Applied Bionics and Biomechanics / 2017 / Article / Tab 3

Review Article

Influence of Cleats-Surface Interaction on the Performance and Risk of Injury in Soccer: A Systematic Review

Table 3

Studies regarding the cleat-surface interaction on performance.

AuthorSampleGround and cleat typeMethods and instrumentsVariablesConclusionsQuality index score (%)

Sterzing and Hennig [26]20 male experienced soccer players:
25.4 ± 3.3 years
75.1 ± 7.1 Kg
177.6 ± 5.3 cm
Ground:
(i) Artificial grass
Footwear condition:
(i) FG (0%, 50%,100% stud length)
(ii) SG (100% stud length)
(iii) Own soccer shoe
(iv) Two premium cleat models
Tasks:
6 maximum kicks per shoe condition
Instruments:
(i) Stalker Pro radar gun
(ii) Force platform
(i) Peak ball velocity
(ii) erceived ball velocity
(iii) Peak resultant shear force of the stance leg
Traction in the standing limb is partly influenced by the stud height, which in turn influences the kicking movement and ball velocity.
The shoe weight and outsole stiffness had any effect on resultant ball velocity.
Different shoe models alter the resultant ball velocity.
56,25%

Sterzing et al. [11]52 male amateur or subelite soccer players:
24.5 ± 4.2 years
73.2 ± 7.0 Kg
177.9 ± 4.8 cm divided by 8 studies
Ground:
(i) Dry and wet artificial grass
(ii) Dry and snow natural grass
Footwear condition:
(i) HG
(ii) FG rounded and bladed
(iii) SG
(iv) FG (0% stud length)
(v) FG (50% stud length)
Tasks:
(i) Straight line sprints
(ii) Slalom
Instruments:
(i) Photovoltaic cells
(i) Running time
(ii) Running time perception (given by a cleats ranking)
SG cleats with high studs’ worse performance in synthetic.
The behavior of the cleats on dry and wet ground was similar.
Bladed studs improve performance compared with the elliptical ones in the slalom test, under dry and ice/snow conditions.
Performance was gradually reduced with the reduction of stud height (50% and 0% of its original size).
The increase of 70 g in shoes and the heel contour comfort does not seem to interfere with performance.
The model defined by the manufacturers as indicated for synthetic turf favored performance compared to design model for natural grass, and it was perceived by athletes.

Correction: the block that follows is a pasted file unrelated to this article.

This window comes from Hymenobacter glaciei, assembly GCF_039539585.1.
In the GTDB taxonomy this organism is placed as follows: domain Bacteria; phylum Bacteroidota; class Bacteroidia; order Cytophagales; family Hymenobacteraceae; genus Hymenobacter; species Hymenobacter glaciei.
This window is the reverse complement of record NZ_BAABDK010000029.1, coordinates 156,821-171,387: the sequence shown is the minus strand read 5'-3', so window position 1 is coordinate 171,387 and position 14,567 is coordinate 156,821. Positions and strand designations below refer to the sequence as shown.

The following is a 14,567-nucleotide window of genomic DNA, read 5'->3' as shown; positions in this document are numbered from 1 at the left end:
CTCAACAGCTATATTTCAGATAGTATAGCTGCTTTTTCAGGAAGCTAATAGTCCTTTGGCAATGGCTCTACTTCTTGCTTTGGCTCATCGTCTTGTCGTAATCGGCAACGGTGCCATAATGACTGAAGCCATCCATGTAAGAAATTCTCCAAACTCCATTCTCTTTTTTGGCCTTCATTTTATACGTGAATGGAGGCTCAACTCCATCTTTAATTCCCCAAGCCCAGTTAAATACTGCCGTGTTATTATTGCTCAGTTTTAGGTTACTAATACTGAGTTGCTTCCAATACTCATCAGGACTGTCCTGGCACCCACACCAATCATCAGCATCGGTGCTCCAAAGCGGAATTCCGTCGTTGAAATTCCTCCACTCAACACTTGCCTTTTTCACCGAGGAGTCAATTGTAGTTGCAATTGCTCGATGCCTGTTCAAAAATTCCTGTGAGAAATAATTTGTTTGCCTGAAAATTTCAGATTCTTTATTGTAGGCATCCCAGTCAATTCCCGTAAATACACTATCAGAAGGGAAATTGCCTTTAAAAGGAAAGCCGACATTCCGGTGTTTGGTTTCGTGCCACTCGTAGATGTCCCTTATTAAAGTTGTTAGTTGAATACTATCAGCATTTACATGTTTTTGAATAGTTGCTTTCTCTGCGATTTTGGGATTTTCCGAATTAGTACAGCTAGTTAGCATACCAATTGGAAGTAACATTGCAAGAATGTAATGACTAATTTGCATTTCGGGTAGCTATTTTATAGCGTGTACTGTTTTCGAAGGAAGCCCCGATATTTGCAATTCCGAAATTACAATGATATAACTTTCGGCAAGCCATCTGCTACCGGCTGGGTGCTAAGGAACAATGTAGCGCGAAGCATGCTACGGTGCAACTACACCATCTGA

59,38%

Hennig et al. [27](i) 1st study—24 male subjects
(ii) 2nd study—20 male subjects
Ground:
(i) Not mentioned
Footwear condition:
1st study—five different shoe modifications
2nd study—two shoes with significantly different accuracy in the 1st study
Tasks:
(i) 20 repetitive inside and instep kicks towards a target
Instruments:
(i) Circular electronic target
(ii) Plantar pressure insoles
(i) Mean ball deviation (cm) from the target
(ii) Pressure distribution pattern
Although most soccer players are not aware of it, kicking speed and accuracy can be influenced by footwear design.31,25%

Clarke and Carré [13]A mechanical testing device was used instead of a soccer player sample.Ground:
(i) Artificial grass
(ii) Natural grass
Footwear conditions:
(i) Six models of cleats with different studs’ dimensions and geometry
Tasks:
(i) Three trials of simulated sprints startInstruments:
(i) Mechanical testing device with hydraulic system
(i)Penetration capacity
(ii) Horizontal traction force
In natural grass, only highest and cylindrical studs do not fully penetrate, which may explain the lack of traction.
The conical studs demonstrate better penetration.
The average horizontal traction increases with the studs’ cross-sectional area, but the opposite happens if the stud does not fully penetrate.
Comparing two models of conical studs, in artificial turf, the lowest showed higher traction.
59,38%